Animated films are such a standard part of the movie industry now that it’s hard to imagine a time when they were a big deal simply by nature of being animated. Let’s pick up where we left off in the history of animation and look how and why it came to be a core part of film making.
Despite approximately eight animated feature films being released before it, Disney’s Snow White and the Seven Dwarfs was the one that changed the game. Before its release, the upcoming movie was referred to as “Disney’s folly” but the creators successfully softened and moulded the traditional humour of animation into a magical experience which captivated audiences in the 1930s and continues to do so now.
Snow White showed that animation could offer more than slapstick and visual laughs; it could make people feel many more emotions and be used to tell deeper, more complex stories.
Studios were forced to make cut backs during and after World War II simply to stay afloat. With Disney’s “Pinocchio” and “Fantasia” and Fleischer Studios’ “Mr Bug Goes To Town” all flopping at the box office due to difficulties getting them out to foreign markets, the industry had to reconsider animation, at least in the short term.
Most other studios chose to abandon their work on animated features but Disney opted to try a more economical style of animation and released Dumbo. Their creative thinking paid off and the loveable elephant brought in a profit at the box office.
While American cel-animated films dominated, countries like Russia, China and Japan worked on their own styles of animation. Although few of their works saw international success, they did receive recognition from within the film industry and inspired UPA animators to develop a much sparser and more stylised type of animation which earned Oscar nominations for their first two theatrical shorts.
It wasn’t until the late 1960s that animation expanded to reach adult audiences with A Boy Named Charlie Brown hitting cinemas in 1969. The philosophical, psychological, and sociological overtones of the Peanuts franchise made them enjoyable for kids and adults alike.
The anti-establishment counterculture boom quickly infiltrated Hollywood leading to several short underground films and parodies like Bambi meets Godzilla which is still considered a great classic among animation experts. At the same time, the popularity of psychedelia made the re-release of Disney’s Fantasia a hit with 60s teenagers and college students, finally making a profit nearly 30 years after the initial release.
On our side of the pond, The Beatles’ animated musical feature Yellow Submarine released to widespread acclaim from critics and audiences alike. It was so well received that Pixar co-founder, John Lasseter, has credited the film with bringing more interest in animation as a serious art form. It’s still regarded as a landmark of animation for showing a broad audience how animation could be quite different from the well known television cartoons and Disney features.
Over the next few decades, animators and studios worked hard to push the boundaries of animation.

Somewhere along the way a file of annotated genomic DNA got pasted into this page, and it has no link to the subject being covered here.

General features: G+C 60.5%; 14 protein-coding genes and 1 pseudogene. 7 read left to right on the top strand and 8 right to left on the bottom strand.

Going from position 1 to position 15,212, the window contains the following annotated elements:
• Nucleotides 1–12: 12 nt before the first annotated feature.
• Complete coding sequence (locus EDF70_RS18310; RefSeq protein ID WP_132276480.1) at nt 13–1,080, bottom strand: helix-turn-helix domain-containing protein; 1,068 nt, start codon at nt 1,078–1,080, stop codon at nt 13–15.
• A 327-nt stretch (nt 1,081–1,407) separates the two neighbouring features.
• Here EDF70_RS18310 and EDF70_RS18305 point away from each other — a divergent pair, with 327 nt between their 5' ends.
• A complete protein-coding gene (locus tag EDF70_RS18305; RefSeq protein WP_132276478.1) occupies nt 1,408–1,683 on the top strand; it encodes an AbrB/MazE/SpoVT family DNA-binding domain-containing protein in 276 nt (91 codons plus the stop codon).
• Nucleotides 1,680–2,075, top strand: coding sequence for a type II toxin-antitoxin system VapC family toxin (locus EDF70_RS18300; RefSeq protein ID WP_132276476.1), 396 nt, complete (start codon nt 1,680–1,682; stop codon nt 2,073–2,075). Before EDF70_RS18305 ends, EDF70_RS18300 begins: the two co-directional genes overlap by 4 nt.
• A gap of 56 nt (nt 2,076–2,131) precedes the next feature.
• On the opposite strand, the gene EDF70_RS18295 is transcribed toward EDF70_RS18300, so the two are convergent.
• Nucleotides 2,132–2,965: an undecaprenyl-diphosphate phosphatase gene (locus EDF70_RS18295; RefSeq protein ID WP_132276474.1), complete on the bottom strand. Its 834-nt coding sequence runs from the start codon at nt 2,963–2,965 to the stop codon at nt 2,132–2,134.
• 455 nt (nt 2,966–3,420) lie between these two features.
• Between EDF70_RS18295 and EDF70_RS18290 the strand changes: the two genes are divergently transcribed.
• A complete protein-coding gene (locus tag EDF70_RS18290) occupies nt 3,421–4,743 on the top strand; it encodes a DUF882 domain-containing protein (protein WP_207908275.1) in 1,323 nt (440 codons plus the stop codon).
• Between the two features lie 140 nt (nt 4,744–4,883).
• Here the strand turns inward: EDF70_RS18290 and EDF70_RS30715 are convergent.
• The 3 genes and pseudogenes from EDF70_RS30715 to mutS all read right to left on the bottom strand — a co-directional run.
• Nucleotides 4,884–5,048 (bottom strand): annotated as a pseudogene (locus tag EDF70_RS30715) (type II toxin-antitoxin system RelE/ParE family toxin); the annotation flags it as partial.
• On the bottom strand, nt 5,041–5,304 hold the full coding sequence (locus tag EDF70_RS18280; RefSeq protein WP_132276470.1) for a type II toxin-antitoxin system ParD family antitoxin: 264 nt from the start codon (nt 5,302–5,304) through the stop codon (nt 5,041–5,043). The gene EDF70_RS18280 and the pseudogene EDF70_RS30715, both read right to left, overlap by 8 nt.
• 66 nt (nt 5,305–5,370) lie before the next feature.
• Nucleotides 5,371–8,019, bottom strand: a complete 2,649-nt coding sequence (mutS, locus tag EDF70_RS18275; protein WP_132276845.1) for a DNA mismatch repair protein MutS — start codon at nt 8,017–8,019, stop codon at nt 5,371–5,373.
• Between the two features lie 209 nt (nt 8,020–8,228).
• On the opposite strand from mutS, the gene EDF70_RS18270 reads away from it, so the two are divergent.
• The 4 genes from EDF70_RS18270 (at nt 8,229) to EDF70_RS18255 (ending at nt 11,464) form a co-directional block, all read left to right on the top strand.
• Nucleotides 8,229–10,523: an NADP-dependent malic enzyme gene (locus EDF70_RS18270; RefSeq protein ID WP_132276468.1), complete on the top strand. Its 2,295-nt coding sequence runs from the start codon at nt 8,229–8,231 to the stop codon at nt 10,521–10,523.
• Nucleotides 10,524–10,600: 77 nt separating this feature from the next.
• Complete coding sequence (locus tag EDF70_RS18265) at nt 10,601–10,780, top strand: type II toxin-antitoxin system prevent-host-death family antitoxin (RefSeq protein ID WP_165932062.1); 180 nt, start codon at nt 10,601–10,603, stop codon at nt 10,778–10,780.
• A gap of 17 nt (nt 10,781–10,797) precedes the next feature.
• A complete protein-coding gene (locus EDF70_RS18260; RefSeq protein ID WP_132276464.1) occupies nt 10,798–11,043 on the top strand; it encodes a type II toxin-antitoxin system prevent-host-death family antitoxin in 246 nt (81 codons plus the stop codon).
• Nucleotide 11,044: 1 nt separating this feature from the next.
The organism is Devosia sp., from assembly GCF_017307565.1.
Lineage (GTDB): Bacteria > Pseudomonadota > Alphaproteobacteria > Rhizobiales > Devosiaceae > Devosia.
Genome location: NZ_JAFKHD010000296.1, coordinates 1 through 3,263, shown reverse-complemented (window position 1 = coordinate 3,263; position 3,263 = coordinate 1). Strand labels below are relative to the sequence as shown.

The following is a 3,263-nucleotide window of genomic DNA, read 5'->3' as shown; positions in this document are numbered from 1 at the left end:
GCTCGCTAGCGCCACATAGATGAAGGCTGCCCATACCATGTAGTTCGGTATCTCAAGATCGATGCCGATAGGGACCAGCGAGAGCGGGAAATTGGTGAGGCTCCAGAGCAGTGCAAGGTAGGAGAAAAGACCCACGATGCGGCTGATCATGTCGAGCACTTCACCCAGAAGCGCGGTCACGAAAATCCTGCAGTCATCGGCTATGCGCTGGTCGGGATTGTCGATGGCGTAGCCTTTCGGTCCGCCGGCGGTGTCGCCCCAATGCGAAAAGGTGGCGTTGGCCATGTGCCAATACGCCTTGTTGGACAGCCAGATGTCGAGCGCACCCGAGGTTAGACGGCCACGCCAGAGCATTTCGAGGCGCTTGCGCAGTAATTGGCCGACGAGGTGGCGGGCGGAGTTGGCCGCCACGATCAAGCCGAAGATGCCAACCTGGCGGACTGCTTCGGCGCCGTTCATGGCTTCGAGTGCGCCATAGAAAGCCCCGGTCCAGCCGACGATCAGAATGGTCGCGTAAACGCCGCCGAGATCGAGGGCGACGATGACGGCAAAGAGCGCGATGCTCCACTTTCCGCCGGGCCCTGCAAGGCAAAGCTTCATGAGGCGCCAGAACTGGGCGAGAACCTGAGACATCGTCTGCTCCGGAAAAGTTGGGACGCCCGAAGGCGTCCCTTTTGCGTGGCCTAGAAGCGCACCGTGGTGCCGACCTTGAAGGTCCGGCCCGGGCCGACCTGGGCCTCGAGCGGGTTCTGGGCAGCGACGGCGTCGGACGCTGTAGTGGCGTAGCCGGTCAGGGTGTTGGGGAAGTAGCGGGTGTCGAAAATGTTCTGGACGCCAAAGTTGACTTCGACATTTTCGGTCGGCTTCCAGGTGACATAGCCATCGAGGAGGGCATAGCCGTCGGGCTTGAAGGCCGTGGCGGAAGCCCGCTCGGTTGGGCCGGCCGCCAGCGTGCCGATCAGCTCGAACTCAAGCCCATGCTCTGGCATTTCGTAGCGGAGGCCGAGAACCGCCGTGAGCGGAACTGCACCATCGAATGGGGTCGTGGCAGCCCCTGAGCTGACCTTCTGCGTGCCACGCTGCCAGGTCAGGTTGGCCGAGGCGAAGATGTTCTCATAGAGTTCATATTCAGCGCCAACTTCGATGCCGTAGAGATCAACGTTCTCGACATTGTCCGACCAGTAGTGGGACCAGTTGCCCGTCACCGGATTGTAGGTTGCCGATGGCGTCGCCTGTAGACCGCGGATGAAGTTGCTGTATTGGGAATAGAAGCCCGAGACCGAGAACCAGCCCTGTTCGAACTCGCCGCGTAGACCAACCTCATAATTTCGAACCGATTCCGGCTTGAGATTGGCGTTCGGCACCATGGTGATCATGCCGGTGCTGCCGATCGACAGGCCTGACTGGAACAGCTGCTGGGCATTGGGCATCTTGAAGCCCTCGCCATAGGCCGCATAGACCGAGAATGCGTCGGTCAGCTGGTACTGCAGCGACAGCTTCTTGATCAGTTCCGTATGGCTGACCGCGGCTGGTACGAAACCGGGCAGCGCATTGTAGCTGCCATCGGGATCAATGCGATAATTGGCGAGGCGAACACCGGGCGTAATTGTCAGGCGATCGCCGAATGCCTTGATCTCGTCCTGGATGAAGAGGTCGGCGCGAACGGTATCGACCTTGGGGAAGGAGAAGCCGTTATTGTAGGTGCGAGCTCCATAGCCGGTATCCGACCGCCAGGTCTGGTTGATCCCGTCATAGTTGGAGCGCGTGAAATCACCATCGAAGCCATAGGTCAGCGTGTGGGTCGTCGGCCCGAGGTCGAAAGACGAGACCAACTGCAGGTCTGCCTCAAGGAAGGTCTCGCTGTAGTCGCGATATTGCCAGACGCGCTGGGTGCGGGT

In 1972 Fritz the Cat became the first animated feature to receive an X-rating which was used to promote the film. It became the highest-grossing independent animated film of all time and inspired Bakshi to continue using animation to make political statements using an artistic blend of techniques and some live-action. The following year he became the second to have two financially successful animated feature films in a row when he released Heavy Traffic.
French/Czech science fiction production, La Planète sauvage, was awarded the Grand Prix special jury prize at the 1973 Cannes Film Festival. The imaginative film was also ranked the 36th-greatest animated movie ever by Rolling Stone in 2016.
Japan’s anime became a big part of the country’s mainstream culture and they embraced original video animation in a way not yet considered in the US where video was reserved for releases which were unlikely to be popular in cinemas or television. In 1985 Studio Ghibli was founded which went on to release some of the greatest animated films of all time.
As the 80s came to a close Disney and Pixar came together to create smash hit, The Little Mermaid, which included the first piece of feature animation to be created with the Computer Animation Production System system.
After the success of Pixar’s Toy Story in 1995, computer animation grew into the dominant animation technique in the US and many other countries. Even animation that looked traditional was more and more often created fully with computers. By 2004, only small productions were still created with traditional techniques.
In November 2004, The Polar Express became IMAX’s first full-length, animated 3D feature. The 3D version earned about 14 times as much per screen as the 2D version prompting a great interest in 3D animated films.
Visionary director, James Cameron, famously delayed work on Avatar from the 1990s until 2006 to allow technology to reach the necessary degree of advancement to adequately portray his vision of the film. His patience paid off and when Avatar premiered in December 2009 critics highly praised its ground-breaking visual effects. It broke several box office records and remains the second highest-grossing movie of all time when adjusted for inflation. It also became the first film to gross more than $2 billion and won three Oscars for Best Art Direction, Best Cinematography, and Best Visual Effects.
At every stage of animation’s evolution its power is clearly demonstrated; the power to make people feel, to express complex concepts, and to connect people. Animation has so much to offer beyond the big screen too – brands can utilise all the benefits of animation on a smaller scale to create marketing magic in a digital world.
If our exploration of this incredible medium has sparked your interest, get in touch with our award winning animation team.